September is one of my favorite months of the year.

What’s not to like?

Crisp cool nights, comfortable days perfect for outdoor recreation, without turning into a sweaty mess. It actually makes me want to break out into a run again.

And the colors, oh the colors of changing leaves.

For four years, I worked as a Park Ranger at Rocky Mountain National Park. My commute involved driving over an hour each way to Estes Park via the Peak to Peak Highway. Many hot summer days, the drive felt long. Sometime, I almost fell asleep on the way home.

But September and early October, I relished the drive and the constant change of color. Each bend in the road brought a burst of orange and yellow. Something about the contrast of the aspens with the deep blue-green of spruce and fir is magical. My drive always ended up a little longer going home, as I frequently pulled over to snap a photo or two.

I thought maybe the color change was thwarted by our post-Labor Day snowstorm. But as I road tripped around the state last week, I found that not to be the case.

Don’t get me wrong. There are definitely clumps of aspens with nothing but brown, dead leaves. But plenty of Aspen were spared and are now turning gloriously golden.

If you’re on the Front Range, you might want to plan on a road trip this weekend. The colors are changing quickly and will probably peak at places like Rocky Mountain National Park and Brainard Lake.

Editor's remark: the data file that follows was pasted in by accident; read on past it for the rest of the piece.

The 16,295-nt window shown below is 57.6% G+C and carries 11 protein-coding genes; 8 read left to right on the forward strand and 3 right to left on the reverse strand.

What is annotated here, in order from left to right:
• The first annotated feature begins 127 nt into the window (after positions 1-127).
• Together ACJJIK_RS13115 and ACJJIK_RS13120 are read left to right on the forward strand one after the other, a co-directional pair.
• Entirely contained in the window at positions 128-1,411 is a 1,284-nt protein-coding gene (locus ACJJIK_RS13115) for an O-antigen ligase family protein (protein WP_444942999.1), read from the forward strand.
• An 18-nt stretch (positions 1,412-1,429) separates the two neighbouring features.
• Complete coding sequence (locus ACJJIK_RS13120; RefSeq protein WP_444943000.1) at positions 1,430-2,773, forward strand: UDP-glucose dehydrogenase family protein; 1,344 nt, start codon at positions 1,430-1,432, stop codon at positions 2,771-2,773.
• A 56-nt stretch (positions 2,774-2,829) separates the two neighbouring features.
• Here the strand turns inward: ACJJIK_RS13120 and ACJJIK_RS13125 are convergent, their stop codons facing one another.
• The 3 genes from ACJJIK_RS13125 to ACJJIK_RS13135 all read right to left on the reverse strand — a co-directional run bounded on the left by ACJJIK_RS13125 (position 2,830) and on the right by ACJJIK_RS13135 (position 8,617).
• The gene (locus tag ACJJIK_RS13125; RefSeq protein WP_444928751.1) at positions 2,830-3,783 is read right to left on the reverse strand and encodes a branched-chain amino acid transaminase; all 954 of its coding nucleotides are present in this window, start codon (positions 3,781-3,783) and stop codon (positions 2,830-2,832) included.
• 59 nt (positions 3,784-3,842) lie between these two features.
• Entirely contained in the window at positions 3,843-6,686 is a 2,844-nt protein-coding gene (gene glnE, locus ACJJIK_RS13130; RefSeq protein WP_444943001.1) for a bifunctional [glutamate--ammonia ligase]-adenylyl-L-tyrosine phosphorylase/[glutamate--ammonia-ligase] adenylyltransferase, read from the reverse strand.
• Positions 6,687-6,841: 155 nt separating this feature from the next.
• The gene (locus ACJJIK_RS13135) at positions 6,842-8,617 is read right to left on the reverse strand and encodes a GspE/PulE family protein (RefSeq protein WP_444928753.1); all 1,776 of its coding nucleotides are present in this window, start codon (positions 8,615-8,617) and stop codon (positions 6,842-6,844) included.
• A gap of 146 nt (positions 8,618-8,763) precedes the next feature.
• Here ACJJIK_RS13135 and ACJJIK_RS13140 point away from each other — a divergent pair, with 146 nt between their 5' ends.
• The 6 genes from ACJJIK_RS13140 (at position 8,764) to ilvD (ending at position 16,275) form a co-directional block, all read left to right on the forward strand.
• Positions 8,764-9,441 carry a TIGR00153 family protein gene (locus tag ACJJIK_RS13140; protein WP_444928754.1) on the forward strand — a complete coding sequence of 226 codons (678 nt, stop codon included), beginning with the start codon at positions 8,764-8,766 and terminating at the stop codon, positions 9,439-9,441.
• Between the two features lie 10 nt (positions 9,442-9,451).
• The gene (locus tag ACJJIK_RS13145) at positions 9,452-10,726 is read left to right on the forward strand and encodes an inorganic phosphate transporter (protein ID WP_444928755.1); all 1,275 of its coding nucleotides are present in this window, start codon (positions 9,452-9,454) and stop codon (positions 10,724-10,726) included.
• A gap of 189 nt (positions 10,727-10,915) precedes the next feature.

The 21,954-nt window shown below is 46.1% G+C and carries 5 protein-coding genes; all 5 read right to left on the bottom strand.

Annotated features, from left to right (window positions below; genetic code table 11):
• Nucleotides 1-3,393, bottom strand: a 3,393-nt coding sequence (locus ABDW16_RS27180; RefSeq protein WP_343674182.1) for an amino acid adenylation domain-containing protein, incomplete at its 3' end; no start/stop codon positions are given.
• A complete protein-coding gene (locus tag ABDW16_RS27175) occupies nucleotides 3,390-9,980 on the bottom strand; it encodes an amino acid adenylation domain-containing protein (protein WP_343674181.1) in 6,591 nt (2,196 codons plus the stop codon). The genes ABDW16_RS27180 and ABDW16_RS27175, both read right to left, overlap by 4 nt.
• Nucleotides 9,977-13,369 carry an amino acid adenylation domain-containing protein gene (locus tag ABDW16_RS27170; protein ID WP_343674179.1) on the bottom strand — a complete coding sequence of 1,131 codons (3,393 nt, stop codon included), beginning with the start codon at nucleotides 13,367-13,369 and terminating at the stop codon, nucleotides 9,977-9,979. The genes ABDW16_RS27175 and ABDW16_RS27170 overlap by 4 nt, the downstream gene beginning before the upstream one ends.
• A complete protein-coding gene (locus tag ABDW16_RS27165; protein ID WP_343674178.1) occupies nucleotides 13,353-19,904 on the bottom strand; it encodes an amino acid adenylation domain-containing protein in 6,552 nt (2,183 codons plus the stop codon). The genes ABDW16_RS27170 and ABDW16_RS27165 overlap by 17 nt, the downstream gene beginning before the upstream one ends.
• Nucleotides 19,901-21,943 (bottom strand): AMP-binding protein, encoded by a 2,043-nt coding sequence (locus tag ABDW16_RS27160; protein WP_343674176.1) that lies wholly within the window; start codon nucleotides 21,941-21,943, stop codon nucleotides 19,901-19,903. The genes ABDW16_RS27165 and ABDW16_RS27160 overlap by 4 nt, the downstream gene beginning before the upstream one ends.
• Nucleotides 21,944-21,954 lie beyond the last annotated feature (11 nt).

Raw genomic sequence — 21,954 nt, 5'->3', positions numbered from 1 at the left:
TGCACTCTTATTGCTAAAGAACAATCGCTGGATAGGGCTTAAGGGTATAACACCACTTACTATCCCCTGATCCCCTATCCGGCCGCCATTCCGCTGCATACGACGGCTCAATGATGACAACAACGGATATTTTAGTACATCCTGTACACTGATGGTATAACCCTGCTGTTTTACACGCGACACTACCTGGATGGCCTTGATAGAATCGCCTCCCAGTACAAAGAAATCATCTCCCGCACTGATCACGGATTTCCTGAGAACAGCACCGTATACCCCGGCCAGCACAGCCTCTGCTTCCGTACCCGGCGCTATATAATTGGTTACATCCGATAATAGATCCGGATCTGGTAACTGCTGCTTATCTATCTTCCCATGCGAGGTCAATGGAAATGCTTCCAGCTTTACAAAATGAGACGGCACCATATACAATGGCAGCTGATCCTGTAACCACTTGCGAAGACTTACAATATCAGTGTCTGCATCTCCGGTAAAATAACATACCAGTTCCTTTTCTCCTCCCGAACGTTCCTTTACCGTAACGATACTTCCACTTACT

The Million Dollar Highway between Ouray and Durango is already showing burst of color and will also probably be peaking by this weekend.

But if you miss out, don’t despair — other parts of the state are a little farther behind. You might have to drive a bit, but consider heading west to Kebler Pass outside Crested Butte. The aspen are abundant and should be in all their glory in 10-14 days. Highway 92 between Hotchkiss and Curecanti also has abundant leaf-peeping opportunities.

Don’t be afraid to leave your car either. Nothing is more glorious than strolling among the aspens during a crisp fall day. The smell of the leaves invigorates me and makes me feel like a child, kicking leaves up in the air.

During this year, it’s an opportunity to escape pandemic cabin fever and revel in nature’s glory. And Colorado has plenty of opportunities on its scenic byways to enjoy all that fall has to offer.

“Fall has always been my favorite season. The time when everything bursts with its last beauty, as if nature had been saving up all year for the grand finale.”
Lauren DeStefano